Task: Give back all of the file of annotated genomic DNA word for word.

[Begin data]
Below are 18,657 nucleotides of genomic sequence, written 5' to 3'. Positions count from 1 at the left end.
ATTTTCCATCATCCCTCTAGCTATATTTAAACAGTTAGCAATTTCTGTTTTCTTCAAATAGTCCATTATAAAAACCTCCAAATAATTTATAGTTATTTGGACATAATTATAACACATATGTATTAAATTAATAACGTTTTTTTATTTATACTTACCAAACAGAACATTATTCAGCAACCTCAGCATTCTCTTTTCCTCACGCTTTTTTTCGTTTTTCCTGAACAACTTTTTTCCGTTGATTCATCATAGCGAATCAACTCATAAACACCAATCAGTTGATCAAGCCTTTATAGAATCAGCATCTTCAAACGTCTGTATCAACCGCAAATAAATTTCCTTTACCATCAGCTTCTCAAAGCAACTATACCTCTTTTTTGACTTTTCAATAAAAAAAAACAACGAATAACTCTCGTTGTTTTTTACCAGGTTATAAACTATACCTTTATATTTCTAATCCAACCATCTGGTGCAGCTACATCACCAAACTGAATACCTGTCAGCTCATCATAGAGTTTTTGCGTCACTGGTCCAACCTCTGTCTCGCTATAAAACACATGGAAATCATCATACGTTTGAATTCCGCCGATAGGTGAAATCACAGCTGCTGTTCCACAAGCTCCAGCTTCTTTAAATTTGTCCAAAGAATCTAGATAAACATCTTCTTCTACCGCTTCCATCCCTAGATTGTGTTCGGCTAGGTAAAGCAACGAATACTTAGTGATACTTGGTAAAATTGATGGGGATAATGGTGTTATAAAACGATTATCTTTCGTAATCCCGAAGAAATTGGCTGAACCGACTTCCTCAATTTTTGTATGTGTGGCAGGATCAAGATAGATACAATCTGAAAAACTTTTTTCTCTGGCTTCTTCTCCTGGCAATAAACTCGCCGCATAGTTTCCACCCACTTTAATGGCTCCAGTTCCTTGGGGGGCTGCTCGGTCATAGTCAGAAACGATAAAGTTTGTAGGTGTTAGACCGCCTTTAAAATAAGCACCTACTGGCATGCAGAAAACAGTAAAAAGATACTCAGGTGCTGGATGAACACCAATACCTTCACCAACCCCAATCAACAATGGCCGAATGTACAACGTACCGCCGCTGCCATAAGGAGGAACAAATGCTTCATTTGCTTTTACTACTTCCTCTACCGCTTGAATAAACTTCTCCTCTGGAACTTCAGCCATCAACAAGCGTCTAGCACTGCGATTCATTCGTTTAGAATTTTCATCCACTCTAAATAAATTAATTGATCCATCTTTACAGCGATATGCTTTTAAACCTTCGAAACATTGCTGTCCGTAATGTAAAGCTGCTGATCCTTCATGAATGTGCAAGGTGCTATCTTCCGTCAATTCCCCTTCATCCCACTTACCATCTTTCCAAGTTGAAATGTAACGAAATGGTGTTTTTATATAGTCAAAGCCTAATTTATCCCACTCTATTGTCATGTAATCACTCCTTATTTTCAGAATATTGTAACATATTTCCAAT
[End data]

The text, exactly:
Below are 18,657 nucleotides of genomic sequence, written 5' to 3'. Positions count from 1 at the left end.
ATTTTCCATCATCCCTCTAGCTATATTTAAACAGTTAGCAATTTCTGTTTTCTTCAAATAGTCCATTATAAAAACCTCCAAATAATTTATAGTTATTTGGACATAATTATAACACATATGTATTAAATTAATAACGTTTTTTTATTTATACTTACCAAACAGAACATTATTCAGCAACCTCAGCATTCTCTTTTCCTCACGCTTTTTTTCGTTTTTCCTGAACAACTTTTTTCCGTTGATTCATCATAGCGAATCAACTCATAAACACCAATCAGTTGATCAAGCCTTTATAGAATCAGCATCTTCAAACGTCTGTATCAACCGCAAATAAATTTCCTTTACCATCAGCTTCTCAAAGCAACTATACCTCTTTTTTGACTTTTCAATAAAAAAAAACAACGAATAACTCTCGTTGTTTTTTACCAGGTTATAAACTATACCTTTATATTTCTAATCCAACCATCTGGTGCAGCTACATCACCAAACTGAATACCTGTCAGCTCATCATAGAGTTTTTGCGTCACTGGTCCAACCTCTGTCTCGCTATAAAACACATGGAAATCATCATACGTTTGAATTCCGCCGATAGGTGAAATCACAGCTGCTGTTCCACAAGCTCCAGCTTCTTTAAATTTGTCCAAAGAATCTAGATAAACATCTTCTTCTACCGCTTCCATCCCTAGATTGTGTTCGGCTAGGTAAAGCAACGAATACTTAGTGATACTTGGTAAAATTGATGGGGATAATGGTGTTATAAAACGATTATCTTTCGTAATCCCGAAGAAATTGGCTGAACCGACTTCCTCAATTTTTGTATGTGTGGCAGGATCAAGATAGATACAATCTGAAAAACTTTTTTCTCTGGCTTCTTCTCCTGGCAATAAACTCGCCGCATAGTTTCCACCCACTTTAATGGCTCCAGTTCCTTGGGGGGCTGCTCGGTCATAGTCAGAAACGATAAAGTTTGTAGGTGTTAGACCGCCTTTAAAATAAGCACCTACTGGCATGCAGAAAACAGTAAAAAGATACTCAGGTGCTGGATGAACACCAATACCTTCACCAACCCCAATCAACAATGGCCGAATGTACAACGTACCGCCGCTGCCATAAGGAGGAACAAATGCTTCATTTGCTTTTACTACTTCCTCTACCGCTTGAATAAACTTCTCCTCTGGAACTTCAGCCATCAACAAGCGTCTAGCACTGCGATTCATTCGTTTAGAATTTTCATCCACTCTAAATAAATTAATTGATCCATCTTTACAGCGATATGCTTTTAAACCTTCGAAACATTGCTGTCCGTAATGTAAAGCTGCTGATCCTTCATGAATGTGCAAGGTGCTATCTTCCGTCAATTCCCCTTCATCCCACTTACCATCTTTCCAAGTTGAAATGTAACGAAATGGTGTTTTTATATAGTCAAAGCCTAATTTATCCCACTCTATTGTCATGTAATCACTCCTTATTTTCAGAATATTGTAACATATTTCCAAT